An innate ratio processing ability may serve as the building block for math knowledge and help in determining our aptitude for understanding fractions...
An innate ratio processing ability may serve as the building block for math knowledge and help in determining our aptitude for understanding fractions and other formal mathematical concepts, new research has found.
“Our findings suggest that human beings come wired with a sort of naive non-symbolic ratio processing ability and that differences in these abilities have meaningful effects on the development of mathematical thinking,” said Percival Matthews, psychological scientist at University of Wisconsin-Madison.
The researchers hypothesised that we must have some basic ability that allows us to reason, in an informal way, about proportions.
“The human brain existed way before we had things like math and reading, which means that however we do these things, we have to sort out recycle abilities that the brain already has,” Matthews said.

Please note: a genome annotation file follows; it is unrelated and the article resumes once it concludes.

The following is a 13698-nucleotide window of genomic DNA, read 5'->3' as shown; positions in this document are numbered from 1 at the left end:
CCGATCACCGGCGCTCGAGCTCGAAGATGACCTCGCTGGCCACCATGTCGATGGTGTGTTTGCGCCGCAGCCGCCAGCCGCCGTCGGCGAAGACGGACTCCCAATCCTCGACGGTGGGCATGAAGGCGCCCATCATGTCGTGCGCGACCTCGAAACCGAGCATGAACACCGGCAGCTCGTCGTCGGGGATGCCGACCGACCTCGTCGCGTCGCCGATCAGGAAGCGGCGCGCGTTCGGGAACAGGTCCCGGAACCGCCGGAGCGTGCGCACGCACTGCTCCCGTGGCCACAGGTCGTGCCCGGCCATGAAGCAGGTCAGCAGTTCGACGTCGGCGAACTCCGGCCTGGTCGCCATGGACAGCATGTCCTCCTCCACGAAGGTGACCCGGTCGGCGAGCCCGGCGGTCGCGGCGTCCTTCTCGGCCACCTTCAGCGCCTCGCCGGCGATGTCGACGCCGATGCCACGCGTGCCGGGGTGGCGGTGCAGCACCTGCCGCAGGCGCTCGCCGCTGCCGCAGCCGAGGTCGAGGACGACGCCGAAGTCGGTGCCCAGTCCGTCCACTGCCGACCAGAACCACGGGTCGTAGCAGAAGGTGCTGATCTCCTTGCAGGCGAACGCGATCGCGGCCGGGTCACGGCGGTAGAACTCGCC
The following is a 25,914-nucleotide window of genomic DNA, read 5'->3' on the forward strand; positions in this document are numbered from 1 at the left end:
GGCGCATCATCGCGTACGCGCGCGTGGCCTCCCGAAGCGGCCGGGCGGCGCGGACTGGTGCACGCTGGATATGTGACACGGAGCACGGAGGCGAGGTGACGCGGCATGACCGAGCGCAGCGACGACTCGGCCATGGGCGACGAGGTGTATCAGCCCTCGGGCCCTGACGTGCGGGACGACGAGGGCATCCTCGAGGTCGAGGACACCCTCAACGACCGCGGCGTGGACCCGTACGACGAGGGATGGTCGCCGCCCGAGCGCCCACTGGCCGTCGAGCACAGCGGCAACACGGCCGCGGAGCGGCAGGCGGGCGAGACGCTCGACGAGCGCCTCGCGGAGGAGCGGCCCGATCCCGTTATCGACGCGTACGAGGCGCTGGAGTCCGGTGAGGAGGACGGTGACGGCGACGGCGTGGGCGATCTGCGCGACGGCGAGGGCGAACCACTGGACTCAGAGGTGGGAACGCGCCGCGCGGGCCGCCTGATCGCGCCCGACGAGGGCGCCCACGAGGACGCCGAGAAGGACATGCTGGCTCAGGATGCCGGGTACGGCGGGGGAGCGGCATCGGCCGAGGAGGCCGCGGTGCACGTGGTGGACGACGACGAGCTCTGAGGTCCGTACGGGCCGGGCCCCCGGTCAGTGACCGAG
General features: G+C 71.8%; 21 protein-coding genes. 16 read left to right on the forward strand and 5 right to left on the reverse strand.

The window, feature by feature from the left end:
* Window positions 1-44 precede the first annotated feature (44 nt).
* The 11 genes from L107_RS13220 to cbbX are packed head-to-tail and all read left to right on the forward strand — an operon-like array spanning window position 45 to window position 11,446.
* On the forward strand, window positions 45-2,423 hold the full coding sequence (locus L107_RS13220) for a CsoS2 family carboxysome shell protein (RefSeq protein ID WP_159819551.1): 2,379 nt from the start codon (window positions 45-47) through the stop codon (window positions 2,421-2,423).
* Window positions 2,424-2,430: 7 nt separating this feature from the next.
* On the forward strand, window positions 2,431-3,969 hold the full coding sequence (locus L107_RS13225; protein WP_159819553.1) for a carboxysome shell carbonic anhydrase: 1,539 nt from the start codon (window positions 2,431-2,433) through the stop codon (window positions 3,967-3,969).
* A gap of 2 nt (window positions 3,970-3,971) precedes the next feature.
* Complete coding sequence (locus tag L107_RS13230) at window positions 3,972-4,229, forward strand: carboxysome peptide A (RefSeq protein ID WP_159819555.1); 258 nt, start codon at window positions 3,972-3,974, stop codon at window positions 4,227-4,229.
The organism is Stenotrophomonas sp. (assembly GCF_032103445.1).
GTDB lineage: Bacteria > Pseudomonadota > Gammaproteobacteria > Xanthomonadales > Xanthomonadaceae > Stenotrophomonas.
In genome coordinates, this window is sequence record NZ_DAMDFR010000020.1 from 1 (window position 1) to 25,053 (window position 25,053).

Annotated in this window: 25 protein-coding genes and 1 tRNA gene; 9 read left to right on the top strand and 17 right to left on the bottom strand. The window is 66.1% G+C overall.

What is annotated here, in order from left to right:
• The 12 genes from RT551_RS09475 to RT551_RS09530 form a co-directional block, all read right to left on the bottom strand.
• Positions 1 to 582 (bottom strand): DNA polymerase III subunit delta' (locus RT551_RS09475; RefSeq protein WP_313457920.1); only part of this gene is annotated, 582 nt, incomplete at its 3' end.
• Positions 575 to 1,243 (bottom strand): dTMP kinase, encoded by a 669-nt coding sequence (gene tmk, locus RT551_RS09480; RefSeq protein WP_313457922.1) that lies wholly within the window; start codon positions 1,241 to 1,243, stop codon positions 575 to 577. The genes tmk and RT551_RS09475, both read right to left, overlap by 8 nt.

To investigate this hypothesis, the researchers recruited 181 college undergraduates to participate in their study. The students completed four tasks in which they had to compare ratio quantities represented by pairs of dot arrays or pairs of line segments.
The students completed several additional tasks that gauged their formal, or symbolic, math ability.
The researchers also examined students’ scores on the algebra placement test that they took when they entered university.
The results revealed an association between the students’ ability to gauge nonsymbolic ratios and their competence in symbolic math.
Students who were adept at processing pictorial ratios by comparing dots and lines also tended to be good at comparing fractions and estimating fractions on a number line.
But the association also extended to more general math skills. Students who scored higher on the pictorial ratios task also tended to be good at solving algebraic equations.
“We want to encourage psychologists, math education researchers, and educational practitioners to consider how actively trying to leverage these abilities might help improve fractions learning,” Matthews said.
The research was published in the journal Psychological Science.